It’s getting harder and harder to survive as a seiyuu in Japan
In recent industry, more and more seiyuu become idols, and more people watch certain anime simply because their favorite seiyuu is involved in the project. The popularity of seiyuus is also increasing among younger generations, with many even appearing on popularity charts based on the opinion of elementary school children. However, the industry is not as friendly as it seems.
Only a handful of people manage to survive in an industry as demanding as voice acting. Therefore, the average Diamond online he met the director Takashi Otsukawho directed feature films of “one piece” and various installments of the “Pretty medicine“, about the operation of this industry.
«To become a seiyuu, it is necessary to attend a voice acting training school for at least two years, pass selection exams, then go through probationary periods, and finally join an agency. Although you are not limited to this, most members of the industry have gone through this same process.».
«Also, many seiyuus belong to the Japan Actors’ Union, a separate association from talent agencies. When directors and producers search for members of their voice actors, they use a “Prestige List” based on the views of the Japan Actors’ Union. Seiyuu salaries are calculated as follows: “Base Salary” multiplied by “Premium Release Fee” (It totally depends on the broadcast block of the anime, the bigger the community, the higher the pay), multiplied by “Format Rate” (project format)».
«The “Base Salary” is updated every year depending on the skills and career of each seiyuu. A) Yes, Rookies earn a minimum “Base Salary” of 15,000 yen ($115) per episode for the first three years of their active career. After that they can move up to a “Basic Salary” of 45,000 yen, and it takes a great career to get off the list. This means you don’t have a “Base Salary”, but you negotiate how much you want to earn».
«The “Premium Emission Rate” corresponds to the block in which the project will be broadcast, or to the duration on the screen if it is an animated film. Based on a 30-minute duration (x1.0), the rate increases proportionally to the length of the broadcast block, which is x1.5 for a 60-minute block, x1.9 for a 90-minute block, and x2.3 for a 120-minute block. . However, newbies do not have access to this rate».
«Finally, the “Format Rate” is determined by the purpose of the project for which it is being recorded. It is set at x1.8 for TV series and x2.5 for film projects. So let’s practice. Say voice actor from “Rang 15” (ie 15,000 yen) appears in a television series that is broadcast in 30-minute blocks and has a total of 48 episodes (“Emission Premium Rate” x1.0) and (“Format Rate” x1.8), it resulted in a total of 27,000 yen ($207) per episode».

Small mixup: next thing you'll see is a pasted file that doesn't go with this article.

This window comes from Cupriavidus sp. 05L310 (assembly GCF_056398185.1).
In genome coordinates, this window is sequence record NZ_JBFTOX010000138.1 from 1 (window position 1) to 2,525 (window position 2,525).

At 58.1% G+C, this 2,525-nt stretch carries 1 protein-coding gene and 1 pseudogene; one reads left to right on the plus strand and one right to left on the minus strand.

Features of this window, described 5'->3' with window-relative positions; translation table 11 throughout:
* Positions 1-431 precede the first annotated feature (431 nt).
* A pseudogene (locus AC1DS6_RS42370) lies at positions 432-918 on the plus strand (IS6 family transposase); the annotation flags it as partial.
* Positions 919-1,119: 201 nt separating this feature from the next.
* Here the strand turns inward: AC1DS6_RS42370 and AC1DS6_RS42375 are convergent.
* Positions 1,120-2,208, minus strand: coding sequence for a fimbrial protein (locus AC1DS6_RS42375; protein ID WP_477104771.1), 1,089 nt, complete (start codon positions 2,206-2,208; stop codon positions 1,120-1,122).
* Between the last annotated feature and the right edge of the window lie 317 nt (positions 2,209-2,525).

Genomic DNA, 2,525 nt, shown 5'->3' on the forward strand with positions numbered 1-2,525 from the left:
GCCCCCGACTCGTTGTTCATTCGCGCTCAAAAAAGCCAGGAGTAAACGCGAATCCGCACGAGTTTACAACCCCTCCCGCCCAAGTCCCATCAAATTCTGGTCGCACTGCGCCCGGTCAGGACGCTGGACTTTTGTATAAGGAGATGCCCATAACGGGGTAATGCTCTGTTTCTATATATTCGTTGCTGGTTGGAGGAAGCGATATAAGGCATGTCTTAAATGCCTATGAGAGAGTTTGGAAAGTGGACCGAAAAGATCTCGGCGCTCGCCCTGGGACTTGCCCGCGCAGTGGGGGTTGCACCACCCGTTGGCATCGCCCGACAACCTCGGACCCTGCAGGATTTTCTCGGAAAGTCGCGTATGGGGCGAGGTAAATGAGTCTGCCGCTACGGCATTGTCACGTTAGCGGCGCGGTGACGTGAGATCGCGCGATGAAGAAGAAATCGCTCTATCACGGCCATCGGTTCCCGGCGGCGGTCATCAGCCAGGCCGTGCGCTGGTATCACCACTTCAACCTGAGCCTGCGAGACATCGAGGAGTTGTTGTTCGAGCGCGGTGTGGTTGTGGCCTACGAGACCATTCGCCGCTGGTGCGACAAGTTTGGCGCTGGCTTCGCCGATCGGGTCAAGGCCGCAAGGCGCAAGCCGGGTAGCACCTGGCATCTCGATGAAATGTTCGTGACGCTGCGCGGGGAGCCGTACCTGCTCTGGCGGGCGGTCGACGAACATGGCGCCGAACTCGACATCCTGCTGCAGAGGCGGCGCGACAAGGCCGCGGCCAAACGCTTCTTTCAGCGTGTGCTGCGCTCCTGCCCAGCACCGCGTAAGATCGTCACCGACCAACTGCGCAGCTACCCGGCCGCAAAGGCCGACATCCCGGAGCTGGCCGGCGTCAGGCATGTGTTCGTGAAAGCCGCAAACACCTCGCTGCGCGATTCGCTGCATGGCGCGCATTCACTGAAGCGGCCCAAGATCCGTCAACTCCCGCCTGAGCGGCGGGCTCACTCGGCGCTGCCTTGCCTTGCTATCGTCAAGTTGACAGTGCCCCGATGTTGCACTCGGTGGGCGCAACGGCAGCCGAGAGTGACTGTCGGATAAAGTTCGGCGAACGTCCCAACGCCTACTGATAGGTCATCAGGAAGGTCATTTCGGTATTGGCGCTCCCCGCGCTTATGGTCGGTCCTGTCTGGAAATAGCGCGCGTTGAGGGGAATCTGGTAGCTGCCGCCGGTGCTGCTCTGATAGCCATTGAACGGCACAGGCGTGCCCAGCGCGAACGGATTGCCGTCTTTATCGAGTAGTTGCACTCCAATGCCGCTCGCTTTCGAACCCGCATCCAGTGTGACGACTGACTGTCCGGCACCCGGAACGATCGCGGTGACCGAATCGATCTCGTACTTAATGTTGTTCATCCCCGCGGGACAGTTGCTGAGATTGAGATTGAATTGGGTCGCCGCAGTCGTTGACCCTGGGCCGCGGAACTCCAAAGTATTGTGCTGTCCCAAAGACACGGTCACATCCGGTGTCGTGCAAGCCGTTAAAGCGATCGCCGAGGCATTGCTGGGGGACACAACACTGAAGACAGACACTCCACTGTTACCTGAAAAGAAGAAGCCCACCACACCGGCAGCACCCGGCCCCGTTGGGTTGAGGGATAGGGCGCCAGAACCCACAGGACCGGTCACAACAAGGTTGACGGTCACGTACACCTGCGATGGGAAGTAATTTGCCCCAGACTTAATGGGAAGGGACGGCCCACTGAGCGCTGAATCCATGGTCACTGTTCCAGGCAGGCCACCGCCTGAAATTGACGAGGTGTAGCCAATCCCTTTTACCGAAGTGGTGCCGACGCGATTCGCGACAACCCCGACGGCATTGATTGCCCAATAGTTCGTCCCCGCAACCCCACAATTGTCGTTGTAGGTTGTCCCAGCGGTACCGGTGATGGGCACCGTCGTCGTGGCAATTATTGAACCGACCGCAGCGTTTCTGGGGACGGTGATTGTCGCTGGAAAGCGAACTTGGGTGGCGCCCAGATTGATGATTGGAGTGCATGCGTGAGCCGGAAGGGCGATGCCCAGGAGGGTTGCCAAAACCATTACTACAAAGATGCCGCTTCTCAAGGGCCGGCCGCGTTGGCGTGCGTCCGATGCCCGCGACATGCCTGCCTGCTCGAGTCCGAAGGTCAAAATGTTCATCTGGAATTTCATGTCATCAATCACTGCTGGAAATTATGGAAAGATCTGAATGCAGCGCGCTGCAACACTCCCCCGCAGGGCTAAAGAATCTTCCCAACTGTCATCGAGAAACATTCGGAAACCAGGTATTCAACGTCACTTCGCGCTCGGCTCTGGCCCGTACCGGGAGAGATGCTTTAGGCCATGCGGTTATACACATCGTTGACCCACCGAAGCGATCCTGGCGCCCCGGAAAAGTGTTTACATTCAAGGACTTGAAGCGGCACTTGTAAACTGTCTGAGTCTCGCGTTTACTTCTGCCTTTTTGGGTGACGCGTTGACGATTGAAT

«However, a friend of mine explained to me that the seiyuu will not get this money without losing a part. You have to deduct the commissions for the agency that represents you and other things, then that 27,000 yen will be reduced to less than 20,000 yen per episode. In other words, there are times when the salary of a seiyuu who recorded an episode for a year’s broadcast does not even reach a million yen (just over $7,600)».
«This paltry amount of money is obviously unsatisfactory depending on the seiyuu. It doesn’t matter if your work turns out to be excellent, your pay is already done in advance. According to research articles, the average annual income for seiyuu is 1.44 million yen for those in their 20s, and 2.04 million yen for those in their 30s. This is because the regular voice acting job is not a job that works regularly (8 hours a day, 5 days a week). Even if the seiyuu appears in every episode, he will have a low salary because he will work about 1 day a week for about 3 hours, which is how much it takes to record an episode».
«In that sense, it can be said that the salary of the seiyuus “justifies” the short period of time they work. However, in today’s anime industry the balance between demand (animation projects in which seiyuu participate) and supply (number of active seiyuus that meet certain requirements) is not balancedwhich leads to an overload of projects for artists, and reduces working hours and, of course, salary».
«The voice-acting industry is the same as live-action acting, and many members seem to do jobs behind the scenes even though they have nothing to do, such as performing at events, singing, among other things. Director Otsuka pointed out that low pay for voice actors is not the same as low pay for animators, since they are generated for different reasons. The main reason voice actors earn so little is because there are more and more voice actors and actresses working in the industry. But since anime projects are looking for the most talented and popular, the job offers benefit the old and not the new talent. The difference between veterans and rookies is getting bigger, like a mountain that is getting higher and more impossible to cross.».
font: Yahoo! news of japan
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